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Leukemia and Benzene

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The Robert Wood Johnson Clinical Scholars Program, and The University of Washington; Seattle, Washington

Ann Intern Med. 1982;97(2):275-276. doi:10.7326/0003-4819-97-2-275
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Estimates of the proportion of cancers attributable to occupational exposures range from l% to 38% (1). This quantification is hampered by many factors, including latency between past exposures and onset of disease, and difficulty in assigning the contribution of any single agent in the face of multifactorial causes. Knowledge of the true contribution of workplace exposures to overall rates has obvious importance given the inherently preventable nature of occupationally induced cancers.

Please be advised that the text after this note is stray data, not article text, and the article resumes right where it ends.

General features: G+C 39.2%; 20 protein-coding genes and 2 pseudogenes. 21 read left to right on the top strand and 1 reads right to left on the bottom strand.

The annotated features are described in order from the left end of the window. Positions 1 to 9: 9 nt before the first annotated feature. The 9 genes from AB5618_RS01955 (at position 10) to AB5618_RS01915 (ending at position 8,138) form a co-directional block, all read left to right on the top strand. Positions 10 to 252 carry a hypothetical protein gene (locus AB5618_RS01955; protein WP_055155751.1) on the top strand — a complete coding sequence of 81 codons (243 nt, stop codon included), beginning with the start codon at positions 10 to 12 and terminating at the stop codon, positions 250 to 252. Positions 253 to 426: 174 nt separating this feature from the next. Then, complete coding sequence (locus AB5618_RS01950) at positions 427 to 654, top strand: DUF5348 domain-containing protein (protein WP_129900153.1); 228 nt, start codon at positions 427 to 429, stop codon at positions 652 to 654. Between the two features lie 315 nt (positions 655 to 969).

While debates about cancer rates continue, workers continue to be exposed to known carcinogens. A specific instance is the case of benzene and leukemia as highlighted by a recent



leukemia ; benzene

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